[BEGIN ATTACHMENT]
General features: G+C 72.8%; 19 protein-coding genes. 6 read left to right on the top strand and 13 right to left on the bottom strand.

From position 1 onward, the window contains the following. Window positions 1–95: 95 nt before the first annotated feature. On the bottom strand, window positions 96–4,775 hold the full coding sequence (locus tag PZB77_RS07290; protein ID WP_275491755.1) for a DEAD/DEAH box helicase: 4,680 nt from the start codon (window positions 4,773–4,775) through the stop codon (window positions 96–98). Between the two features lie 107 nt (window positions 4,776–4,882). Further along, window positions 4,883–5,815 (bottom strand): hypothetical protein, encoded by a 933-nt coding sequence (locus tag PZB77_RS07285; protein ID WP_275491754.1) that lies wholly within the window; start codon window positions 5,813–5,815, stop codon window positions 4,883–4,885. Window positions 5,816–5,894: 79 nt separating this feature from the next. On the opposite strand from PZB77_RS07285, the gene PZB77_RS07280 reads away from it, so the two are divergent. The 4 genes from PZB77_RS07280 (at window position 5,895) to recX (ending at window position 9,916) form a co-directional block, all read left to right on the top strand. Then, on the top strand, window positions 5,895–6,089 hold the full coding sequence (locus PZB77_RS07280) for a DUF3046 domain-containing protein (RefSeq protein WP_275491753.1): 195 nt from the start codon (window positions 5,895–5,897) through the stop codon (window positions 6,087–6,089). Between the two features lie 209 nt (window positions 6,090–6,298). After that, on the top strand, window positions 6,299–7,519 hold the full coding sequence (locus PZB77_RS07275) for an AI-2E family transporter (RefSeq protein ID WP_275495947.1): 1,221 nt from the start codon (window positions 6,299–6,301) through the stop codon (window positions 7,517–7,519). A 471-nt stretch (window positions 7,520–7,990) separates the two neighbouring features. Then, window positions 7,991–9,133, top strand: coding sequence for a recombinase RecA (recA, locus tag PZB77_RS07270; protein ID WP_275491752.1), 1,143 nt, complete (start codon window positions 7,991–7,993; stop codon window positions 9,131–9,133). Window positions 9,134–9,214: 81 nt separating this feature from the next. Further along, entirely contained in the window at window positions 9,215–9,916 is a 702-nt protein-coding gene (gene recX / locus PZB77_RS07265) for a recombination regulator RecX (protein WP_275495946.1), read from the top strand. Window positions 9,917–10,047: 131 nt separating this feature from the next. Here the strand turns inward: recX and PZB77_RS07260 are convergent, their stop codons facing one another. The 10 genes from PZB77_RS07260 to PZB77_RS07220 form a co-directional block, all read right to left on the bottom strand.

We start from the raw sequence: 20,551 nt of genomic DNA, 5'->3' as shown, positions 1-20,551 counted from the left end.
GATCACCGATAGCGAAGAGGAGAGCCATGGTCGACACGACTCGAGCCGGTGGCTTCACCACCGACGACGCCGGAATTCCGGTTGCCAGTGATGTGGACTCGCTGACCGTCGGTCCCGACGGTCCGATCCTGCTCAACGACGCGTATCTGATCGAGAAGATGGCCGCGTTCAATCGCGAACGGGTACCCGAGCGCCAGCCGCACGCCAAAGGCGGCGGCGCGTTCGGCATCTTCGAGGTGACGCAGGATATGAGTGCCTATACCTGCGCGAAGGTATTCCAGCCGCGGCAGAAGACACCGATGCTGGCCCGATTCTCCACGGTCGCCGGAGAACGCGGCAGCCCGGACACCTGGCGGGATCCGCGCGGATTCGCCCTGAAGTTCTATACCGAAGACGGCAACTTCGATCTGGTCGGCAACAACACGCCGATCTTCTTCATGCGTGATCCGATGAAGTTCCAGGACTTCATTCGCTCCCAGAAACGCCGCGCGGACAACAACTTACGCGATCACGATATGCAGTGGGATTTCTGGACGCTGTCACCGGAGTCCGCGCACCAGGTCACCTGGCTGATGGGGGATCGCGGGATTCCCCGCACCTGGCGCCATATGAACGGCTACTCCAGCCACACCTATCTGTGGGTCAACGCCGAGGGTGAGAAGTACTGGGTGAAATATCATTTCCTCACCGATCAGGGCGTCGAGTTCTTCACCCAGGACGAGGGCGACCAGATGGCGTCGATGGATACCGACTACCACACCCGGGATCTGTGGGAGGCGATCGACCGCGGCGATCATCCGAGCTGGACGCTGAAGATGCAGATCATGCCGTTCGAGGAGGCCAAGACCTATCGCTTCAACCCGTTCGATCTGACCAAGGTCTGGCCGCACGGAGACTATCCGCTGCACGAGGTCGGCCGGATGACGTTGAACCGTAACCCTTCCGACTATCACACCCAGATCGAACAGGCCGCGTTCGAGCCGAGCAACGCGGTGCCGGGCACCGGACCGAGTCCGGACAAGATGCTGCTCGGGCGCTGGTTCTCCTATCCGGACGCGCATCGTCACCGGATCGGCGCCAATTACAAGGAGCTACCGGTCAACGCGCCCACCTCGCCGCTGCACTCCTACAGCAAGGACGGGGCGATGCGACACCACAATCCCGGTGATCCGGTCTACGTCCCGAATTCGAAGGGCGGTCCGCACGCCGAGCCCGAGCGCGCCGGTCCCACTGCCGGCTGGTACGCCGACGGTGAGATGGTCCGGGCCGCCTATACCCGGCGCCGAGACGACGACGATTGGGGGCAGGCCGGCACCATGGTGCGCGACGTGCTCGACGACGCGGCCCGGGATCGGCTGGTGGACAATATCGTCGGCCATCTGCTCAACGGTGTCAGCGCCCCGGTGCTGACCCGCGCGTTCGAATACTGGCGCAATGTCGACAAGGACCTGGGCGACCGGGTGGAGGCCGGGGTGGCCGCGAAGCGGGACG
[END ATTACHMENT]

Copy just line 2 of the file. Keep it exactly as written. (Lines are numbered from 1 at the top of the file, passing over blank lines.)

From position 1 onward, the window contains the following. Window positions 1–95: 95 nt before the first annotated feature. On the bottom strand, window positions 96–4,775 hold the full coding sequence (locus tag PZB77_RS07290; protein ID WP_275491755.1) for a DEAD/DEAH box helicase: 4,680 nt from the start codon (window positions 4,773–4,775) through the stop codon (window positions 96–98). Between the two features lie 107 nt (window positions 4,776–4,882). Further along, window positions 4,883–5,815 (bottom strand): hypothetical protein, encoded by a 933-nt coding sequence (locus tag PZB77_RS07285; protein ID WP_275491754.1) that lies wholly within the window; start codon window positions 5,813–5,815, stop codon window positions 4,883–4,885. Window positions 5,816–5,894: 79 nt separating this feature from the next. On the opposite strand from PZB77_RS07285, the gene PZB77_RS07280 reads away from it, so the two are divergent. The 4 genes from PZB77_RS07280 (at window position 5,895) to recX (ending at window position 9,916) form a co-directional block, all read left to right on the top strand. Then, on the top strand, window positions 5,895–6,089 hold the full coding sequence (locus PZB77_RS07280) for a DUF3046 domain-containing protein (RefSeq protein WP_275491753.1): 195 nt from the start codon (window positions 5,895–5,897) through the stop codon (window positions 6,087–6,089). Between the two features lie 209 nt (window positions 6,090–6,298). After that, on the top strand, window positions 6,299–7,519 hold the full coding sequence (locus PZB77_RS07275) for an AI-2E family transporter (RefSeq protein ID WP_275495947.1): 1,221 nt from the start codon (window positions 6,299–6,301) through the stop codon (window positions 7,517–7,519). A 471-nt stretch (window positions 7,520–7,990) separates the two neighbouring features. Then, window positions 7,991–9,133, top strand: coding sequence for a recombinase RecA (recA, locus tag PZB77_RS07270; protein ID WP_275491752.1), 1,143 nt, complete (start codon window positions 7,991–7,993; stop codon window positions 9,131–9,133). Window positions 9,134–9,214: 81 nt separating this feature from the next. Further along, entirely contained in the window at window positions 9,215–9,916 is a 702-nt protein-coding gene (gene recX / locus PZB77_RS07265) for a recombination regulator RecX (protein WP_275495946.1), read from the top strand. Window positions 9,917–10,047: 131 nt separating this feature from the next. Here the strand turns inward: recX and PZB77_RS07260 are convergent, their stop codons facing one another. The 10 genes from PZB77_RS07260 to PZB77_RS07220 form a co-directional block, all read right to left on the bottom strand.